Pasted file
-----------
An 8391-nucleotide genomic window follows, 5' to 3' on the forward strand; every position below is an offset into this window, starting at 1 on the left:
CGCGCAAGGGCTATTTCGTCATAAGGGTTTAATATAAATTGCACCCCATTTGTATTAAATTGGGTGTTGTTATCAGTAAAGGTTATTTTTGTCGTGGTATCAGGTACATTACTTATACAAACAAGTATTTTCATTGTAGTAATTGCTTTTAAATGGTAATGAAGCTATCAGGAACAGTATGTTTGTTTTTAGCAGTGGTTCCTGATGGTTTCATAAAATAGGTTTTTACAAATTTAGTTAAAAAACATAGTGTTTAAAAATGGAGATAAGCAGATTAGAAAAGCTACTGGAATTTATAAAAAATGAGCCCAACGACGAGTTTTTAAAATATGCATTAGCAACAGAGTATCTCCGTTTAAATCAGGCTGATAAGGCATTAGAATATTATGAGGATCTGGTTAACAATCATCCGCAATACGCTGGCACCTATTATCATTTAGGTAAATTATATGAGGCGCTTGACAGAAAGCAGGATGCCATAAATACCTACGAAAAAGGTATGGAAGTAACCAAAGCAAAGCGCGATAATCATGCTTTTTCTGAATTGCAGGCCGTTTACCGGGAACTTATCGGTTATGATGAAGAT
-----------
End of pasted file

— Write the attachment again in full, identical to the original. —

An 8391-nucleotide genomic window follows, 5' to 3' on the forward strand; every position below is an offset into this window, starting at 1 on the left:
CGCGCAAGGGCTATTTCGTCATAAGGGTTTAATATAAATTGCACCCCATTTGTATTAAATTGGGTGTTGTTATCAGTAAAGGTTATTTTTGTCGTGGTATCAGGTACATTACTTATACAAACAAGTATTTTCATTGTAGTAATTGCTTTTAAATGGTAATGAAGCTATCAGGAACAGTATGTTTGTTTTTAGCAGTGGTTCCTGATGGTTTCATAAAATAGGTTTTTACAAATTTAGTTAAAAAACATAGTGTTTAAAAATGGAGATAAGCAGATTAGAAAAGCTACTGGAATTTATAAAAAATGAGCCCAACGACGAGTTTTTAAAATATGCATTAGCAACAGAGTATCTCCGTTTAAATCAGGCTGATAAGGCATTAGAATATTATGAGGATCTGGTTAACAATCATCCGCAATACGCTGGCACCTATTATCATTTAGGTAAATTATATGAGGCGCTTGACAGAAAGCAGGATGCCATAAATACCTACGAAAAAGGTATGGAAGTAACCAAAGCAAAGCGCGATAATCATGCTTTTTCTGAATTGCAGGCCGTTTACCGGGAACTTATCGGTTATGATGAAGAT